I've been enjoying these and finding them very beneficial.
#1 The first "good read" is this group of extended quotations from some leading theologians regarding the secret and revealed will of God. This is direct source material, so you can get it from the proverbial horse's mouth. I like this bit from Calvin:
"In fine, give up all fondness for your puerile dilemma, for the Scriptures assure me of the secret will of God; asserting what I have learned from them I do speak of an ascertained truth; but because I do not reach so great a height, I reverently adore with fear and trembling what is too sublime for the angels themselves. Often therefore in my writings I admonish my readers, that on this subject nothing is better than a learned ignorance; for those rave like madmen who arrogate to know more about it than is fit."
And this one from Jonathan Edwards caught my attention:
"... all that own the being of a God own that he knows all things beforehand. Now, it is self-evident, that if he knows all things beforehand, he either doth approve of them, or he doth not approve of them; that is, he either is willing they should be, or he is not willing they should be. But to will that they should be, is to decree them."Apparently Edwards never met an open theist! God alone knows if Edwards will ever meet one in the future (think about it).
#2 A second "good read" is Paul Manata's Free Will, Moral Responsibility, and Reformed Theology - A Contemporary Introduction. Lots of deep philosophical stuff here. Manata has a gift, and I am grateful that he uses it to advance good theology! He argues that Reformed Theology is, by definition, both deterministic and compatibilistic, and decidedly unaffirming of libertarian free will. It's all worth reading and considering, and well documented, too.
#3 The third "good read" is David Ponter's response to James Anderson's attempt to reconcile the Free Offer of the Gospel with a provisionally Limited Atonement using Newcomb's Paradox (see here and here). It's a deeply complicated argument, but worth thinking about. To me, this is a little bit like Gandalf vs. Saruman (I won't say which one is which). Although James Anderson is a personal hero for expounding so brilliantly on theological paradox, in this case I concur with Ponter (also a personal hero for expounding brilliantly on historic Moderate Calvinism) in his closing remarks:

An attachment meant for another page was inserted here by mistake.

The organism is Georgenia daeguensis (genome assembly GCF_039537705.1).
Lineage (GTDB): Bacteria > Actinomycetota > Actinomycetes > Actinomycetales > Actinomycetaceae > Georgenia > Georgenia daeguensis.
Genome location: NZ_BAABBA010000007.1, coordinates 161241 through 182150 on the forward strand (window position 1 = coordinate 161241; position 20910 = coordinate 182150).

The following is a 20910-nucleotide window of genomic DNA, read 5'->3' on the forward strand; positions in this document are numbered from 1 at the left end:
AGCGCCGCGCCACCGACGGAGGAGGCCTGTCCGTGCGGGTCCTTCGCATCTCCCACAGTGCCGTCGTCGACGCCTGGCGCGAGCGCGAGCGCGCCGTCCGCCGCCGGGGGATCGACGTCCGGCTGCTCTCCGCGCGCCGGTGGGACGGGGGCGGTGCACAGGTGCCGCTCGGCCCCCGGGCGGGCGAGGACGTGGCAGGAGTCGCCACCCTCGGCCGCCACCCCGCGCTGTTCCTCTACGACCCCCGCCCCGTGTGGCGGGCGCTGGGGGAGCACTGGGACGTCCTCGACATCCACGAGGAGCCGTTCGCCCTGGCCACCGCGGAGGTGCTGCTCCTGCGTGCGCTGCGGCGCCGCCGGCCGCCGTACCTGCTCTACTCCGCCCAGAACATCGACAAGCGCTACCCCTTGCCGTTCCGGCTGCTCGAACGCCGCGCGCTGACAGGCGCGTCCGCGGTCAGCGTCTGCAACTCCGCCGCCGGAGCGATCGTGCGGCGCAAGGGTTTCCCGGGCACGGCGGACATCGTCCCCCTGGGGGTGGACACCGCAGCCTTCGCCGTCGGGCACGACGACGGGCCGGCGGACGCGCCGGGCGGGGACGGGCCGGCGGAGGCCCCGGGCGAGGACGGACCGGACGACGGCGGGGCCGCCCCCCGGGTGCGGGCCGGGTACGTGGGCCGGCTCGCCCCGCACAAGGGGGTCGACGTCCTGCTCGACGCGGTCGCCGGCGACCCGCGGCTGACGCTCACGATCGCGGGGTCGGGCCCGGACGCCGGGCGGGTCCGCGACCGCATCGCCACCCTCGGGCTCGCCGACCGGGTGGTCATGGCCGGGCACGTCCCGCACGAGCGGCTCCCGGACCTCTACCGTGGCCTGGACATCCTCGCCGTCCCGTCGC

"Anderson wants to argue that if a moderate Calvinist insists that limited atonement precludes a sincere offer, he must accept that election likewise precludes a sincere offer, for the same reasons. However, a proper rebuttal rejects the assumed univocal relationship between limited atonement and election in relation to the sincere offer, such that one can counter that limited atonement is incompatible with the free offer, while election is not. The only avenue Anderson can have, as I see it, is to attempt to claim that we should see election as equally incompatible with a sincere offer (given our assumptions?). But on what grounds could he suggest that? and does he really want to argue that in the first place? Perhaps Anderson might say both election and limited atonement bare a paradoxical relationship to the sincere offer. My reply would be limited atonement and the sincere free offer entail a contradiction (you cannot offer what you are not able to give), while election and the free offer entail a paradox (one offers, by revealed will, what one does not intend to give, by secret will). We would say we are warranted in rejecting the contradiction, while retaining the paradox. Anderson could only claim that one can indeed sincerely offer what one is not able to give."The issues in these three "good reads" are tied together, and each of them has bearing on both hyper Calvinism and Arminianism (mind you, I'm not saying any of the people mentioned in this post are hyper Calvinists - far from it - only that the issues covered have direct bearing on refuting that error). To be balanced, I believe we must hold to the paradox of God's revealed and secret wills which are united perfectly in the glorious mystery of His eternal wisdom; we must hold to the paradox of compatibilism so that man is responsible for his actions under the total sovereignty of God; and we must hold to the Free Offer of the Gospel backed up by an infinitely powerful atonement, which, paradoxically, is not intended to save all people. Thank God it saves some!